Writer-director Sean Baker’s blistering Tangerine is a truly astonishing piece of filmmaking – and not just because it was shot using three iPhones. While that is clearly a huge achievement in itself, Baker uses that ultra-portable filming device to access the fringes of Los Angeles and shine a light on those human stories rarely given an audience.
It’s told from the point of view of two trans women, Sin-Dee and Alexandra (played by acting newcomers Kitana Kiki Rodriguez and Mya Taylor), who work as prostitutes and are spending Christmas Eve stalking the streets of downtown LA on the hunt for Sin-Dee’s cheating pimp boyfriend Chester (a brilliant James Ransone); a quest which results in a tragi-comic final showdown under the neon lights of an all-night donut shop.
Despite its slight premise the film’s appeal is broad, thanks largely to the vivid personalities of, and intense relationship between, Sin-Dee and Alexandra who give the film both its pulse and its heart. They are the epicentre of a non-stop dramatic whirlwind, never giving the audience a chance to pause for breath as they breeze through a series of increasingly depressing haunts: a back alley, a laundromat, a motel room packed with working girls.
But, although the film reveals a side of LA far removed from the city’s iconic skyline, the pair caught up in a relentless cycle of prostitution, drugs, violence and poverty, they are never portrayed as passive victims. While Sin-Dee and Alexandra may have been dealt a losing hand, they are firmly – and knowingly – taking charge of their lives, and have a vivid sense of identity that makes them inspiring and gives them strength.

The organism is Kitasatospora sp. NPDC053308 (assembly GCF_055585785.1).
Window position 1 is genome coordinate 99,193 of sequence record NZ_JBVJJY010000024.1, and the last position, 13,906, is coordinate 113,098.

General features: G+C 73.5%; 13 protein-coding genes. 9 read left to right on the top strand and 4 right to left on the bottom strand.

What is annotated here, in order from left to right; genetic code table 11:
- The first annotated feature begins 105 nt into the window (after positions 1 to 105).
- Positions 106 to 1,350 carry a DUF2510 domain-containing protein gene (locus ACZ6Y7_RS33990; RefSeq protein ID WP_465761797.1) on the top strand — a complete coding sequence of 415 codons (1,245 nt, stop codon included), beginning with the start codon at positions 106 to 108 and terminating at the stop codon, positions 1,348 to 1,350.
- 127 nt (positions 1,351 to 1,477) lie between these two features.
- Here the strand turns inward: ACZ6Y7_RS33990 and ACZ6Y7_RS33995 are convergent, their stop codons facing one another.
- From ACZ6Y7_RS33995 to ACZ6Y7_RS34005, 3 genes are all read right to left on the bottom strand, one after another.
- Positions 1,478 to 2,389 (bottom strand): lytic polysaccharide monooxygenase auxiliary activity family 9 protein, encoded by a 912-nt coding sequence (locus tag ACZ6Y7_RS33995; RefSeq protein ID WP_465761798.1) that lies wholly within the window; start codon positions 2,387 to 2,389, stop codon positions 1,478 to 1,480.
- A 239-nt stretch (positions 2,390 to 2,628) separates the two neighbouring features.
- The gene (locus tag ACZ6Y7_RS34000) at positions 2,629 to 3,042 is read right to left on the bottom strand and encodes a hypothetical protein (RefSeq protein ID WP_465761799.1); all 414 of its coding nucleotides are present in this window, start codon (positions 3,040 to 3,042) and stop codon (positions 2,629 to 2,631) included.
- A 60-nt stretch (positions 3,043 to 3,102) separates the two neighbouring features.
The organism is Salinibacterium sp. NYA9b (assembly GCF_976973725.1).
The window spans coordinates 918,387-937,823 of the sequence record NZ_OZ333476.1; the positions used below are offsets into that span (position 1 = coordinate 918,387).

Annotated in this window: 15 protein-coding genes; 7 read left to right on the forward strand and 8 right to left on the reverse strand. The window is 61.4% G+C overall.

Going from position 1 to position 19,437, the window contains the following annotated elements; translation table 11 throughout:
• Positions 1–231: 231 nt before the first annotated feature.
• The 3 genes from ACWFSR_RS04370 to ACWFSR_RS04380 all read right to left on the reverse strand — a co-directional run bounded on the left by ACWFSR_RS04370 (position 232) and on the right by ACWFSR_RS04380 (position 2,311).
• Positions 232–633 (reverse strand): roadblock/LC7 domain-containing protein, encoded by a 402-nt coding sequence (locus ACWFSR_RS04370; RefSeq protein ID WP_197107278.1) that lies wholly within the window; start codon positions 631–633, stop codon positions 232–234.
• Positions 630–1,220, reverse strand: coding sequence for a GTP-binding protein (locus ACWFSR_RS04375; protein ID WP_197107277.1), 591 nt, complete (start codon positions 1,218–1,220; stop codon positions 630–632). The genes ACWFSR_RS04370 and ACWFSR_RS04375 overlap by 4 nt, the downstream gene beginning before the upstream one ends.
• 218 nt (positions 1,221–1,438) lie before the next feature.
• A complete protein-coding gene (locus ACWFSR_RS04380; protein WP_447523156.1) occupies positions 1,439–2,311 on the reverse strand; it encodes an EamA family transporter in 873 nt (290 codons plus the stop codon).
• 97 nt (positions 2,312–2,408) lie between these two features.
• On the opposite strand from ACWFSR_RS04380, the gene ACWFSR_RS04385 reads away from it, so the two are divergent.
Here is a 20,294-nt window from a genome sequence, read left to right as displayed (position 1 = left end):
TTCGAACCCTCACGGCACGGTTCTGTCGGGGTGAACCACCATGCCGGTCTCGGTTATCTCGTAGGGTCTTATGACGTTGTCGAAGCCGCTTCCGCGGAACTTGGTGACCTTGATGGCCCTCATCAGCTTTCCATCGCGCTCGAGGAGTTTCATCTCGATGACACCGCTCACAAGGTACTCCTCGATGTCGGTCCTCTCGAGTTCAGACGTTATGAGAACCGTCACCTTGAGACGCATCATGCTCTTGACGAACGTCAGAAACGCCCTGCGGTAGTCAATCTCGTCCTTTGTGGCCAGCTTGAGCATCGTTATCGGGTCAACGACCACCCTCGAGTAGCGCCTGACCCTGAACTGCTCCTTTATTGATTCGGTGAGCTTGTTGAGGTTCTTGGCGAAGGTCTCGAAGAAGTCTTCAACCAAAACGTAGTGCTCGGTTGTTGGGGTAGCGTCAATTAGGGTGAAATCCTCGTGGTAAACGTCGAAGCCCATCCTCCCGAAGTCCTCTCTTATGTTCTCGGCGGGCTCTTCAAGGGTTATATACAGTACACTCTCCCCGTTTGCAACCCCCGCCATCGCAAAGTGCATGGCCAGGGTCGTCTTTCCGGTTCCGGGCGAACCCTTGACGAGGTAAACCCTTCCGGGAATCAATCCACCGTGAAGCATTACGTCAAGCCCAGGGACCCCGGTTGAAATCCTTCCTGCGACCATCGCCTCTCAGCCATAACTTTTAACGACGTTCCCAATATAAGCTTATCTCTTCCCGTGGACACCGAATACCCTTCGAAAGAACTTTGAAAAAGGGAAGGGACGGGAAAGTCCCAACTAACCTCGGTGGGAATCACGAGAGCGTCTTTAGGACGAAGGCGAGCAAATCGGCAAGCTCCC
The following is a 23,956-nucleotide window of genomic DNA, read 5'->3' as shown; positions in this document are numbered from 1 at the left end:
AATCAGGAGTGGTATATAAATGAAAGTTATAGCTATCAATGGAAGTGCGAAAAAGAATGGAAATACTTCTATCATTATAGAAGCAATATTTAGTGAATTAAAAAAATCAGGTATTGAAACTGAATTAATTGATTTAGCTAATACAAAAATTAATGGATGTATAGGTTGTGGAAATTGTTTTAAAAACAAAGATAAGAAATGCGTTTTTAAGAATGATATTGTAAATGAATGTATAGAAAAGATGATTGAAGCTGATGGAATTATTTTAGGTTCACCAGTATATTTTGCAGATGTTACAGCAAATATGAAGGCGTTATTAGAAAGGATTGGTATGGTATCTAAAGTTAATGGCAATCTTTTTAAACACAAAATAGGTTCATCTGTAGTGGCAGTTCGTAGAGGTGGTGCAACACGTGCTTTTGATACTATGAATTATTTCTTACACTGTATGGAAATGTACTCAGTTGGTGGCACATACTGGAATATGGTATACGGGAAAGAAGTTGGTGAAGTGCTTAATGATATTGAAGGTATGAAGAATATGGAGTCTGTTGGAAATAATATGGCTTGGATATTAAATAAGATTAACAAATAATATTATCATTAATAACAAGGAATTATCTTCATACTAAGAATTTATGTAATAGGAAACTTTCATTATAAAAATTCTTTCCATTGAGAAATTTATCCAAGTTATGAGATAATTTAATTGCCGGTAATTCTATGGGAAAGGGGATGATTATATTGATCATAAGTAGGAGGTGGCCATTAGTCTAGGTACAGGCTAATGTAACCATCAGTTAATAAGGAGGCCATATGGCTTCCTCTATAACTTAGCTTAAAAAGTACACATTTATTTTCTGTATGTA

And that’s entirely the point of Tangerine; it’s not here to soapbox, politicise or even focus on trans issues, it simply follows in the wake of these women as they go about their day. Their compelling energy is underscored both by the gritty, intense close-up camerawork, which effectively conveys the trappings of their situation, and a well-crafted soundtrack, which combines swelling classical chords, staccato mariachi and grimy hip-hop to match the highs and lows of their adrenaline-fuelled existence. Bombastic, organic and utterly original, Tangerine is not just a film, it’s a vital, visceral experience.
UK Release Date: November 13, 2015
This review was originally published by The List